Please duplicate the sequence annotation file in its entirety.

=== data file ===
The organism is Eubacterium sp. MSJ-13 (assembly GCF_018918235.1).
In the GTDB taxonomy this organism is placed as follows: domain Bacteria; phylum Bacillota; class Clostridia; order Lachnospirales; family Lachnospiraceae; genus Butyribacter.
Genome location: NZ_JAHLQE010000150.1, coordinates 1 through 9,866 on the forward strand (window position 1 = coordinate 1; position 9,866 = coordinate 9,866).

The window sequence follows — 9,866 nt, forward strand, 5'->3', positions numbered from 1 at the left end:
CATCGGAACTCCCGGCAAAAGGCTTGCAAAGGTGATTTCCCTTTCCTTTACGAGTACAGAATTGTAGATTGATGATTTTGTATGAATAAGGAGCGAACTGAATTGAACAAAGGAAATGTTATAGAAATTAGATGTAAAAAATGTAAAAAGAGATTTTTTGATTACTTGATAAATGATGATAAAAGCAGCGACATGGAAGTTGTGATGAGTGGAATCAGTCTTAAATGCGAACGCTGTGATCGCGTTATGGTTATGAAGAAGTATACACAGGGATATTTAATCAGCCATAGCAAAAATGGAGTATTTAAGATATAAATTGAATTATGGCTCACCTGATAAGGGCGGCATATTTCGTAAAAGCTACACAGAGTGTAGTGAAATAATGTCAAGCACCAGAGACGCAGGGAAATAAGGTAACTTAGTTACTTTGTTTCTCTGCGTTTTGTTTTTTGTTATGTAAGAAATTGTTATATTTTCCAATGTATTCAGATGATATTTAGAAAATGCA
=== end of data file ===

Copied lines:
The organism is Eubacterium sp. MSJ-13 (assembly GCF_018918235.1).
In the GTDB taxonomy this organism is placed as follows: domain Bacteria; phylum Bacillota; class Clostridia; order Lachnospirales; family Lachnospiraceae; genus Butyribacter.
Genome location: NZ_JAHLQE010000150.1, coordinates 1 through 9,866 on the forward strand (window position 1 = coordinate 1; position 9,866 = coordinate 9,866).

The window sequence follows — 9,866 nt, forward strand, 5'->3', positions numbered from 1 at the left end:
CATCGGAACTCCCGGCAAAAGGCTTGCAAAGGTGATTTCCCTTTCCTTTACGAGTACAGAATTGTAGATTGATGATTTTGTATGAATAAGGAGCGAACTGAATTGAACAAAGGAAATGTTATAGAAATTAGATGTAAAAAATGTAAAAAGAGATTTTTTGATTACTTGATAAATGATGATAAAAGCAGCGACATGGAAGTTGTGATGAGTGGAATCAGTCTTAAATGCGAACGCTGTGATCGCGTTATGGTTATGAAGAAGTATACACAGGGATATTTAATCAGCCATAGCAAAAATGGAGTATTTAAGATATAAATTGAATTATGGCTCACCTGATAAGGGCGGCATATTTCGTAAAAGCTACACAGAGTGTAGTGAAATAATGTCAAGCACCAGAGACGCAGGGAAATAAGGTAACTTAGTTACTTTGTTTCTCTGCGTTTTGTTTTTTGTTATGTAAGAAATTGTTATATTTTCCAATGTATTCAGATGATATTTAGAAAATGCA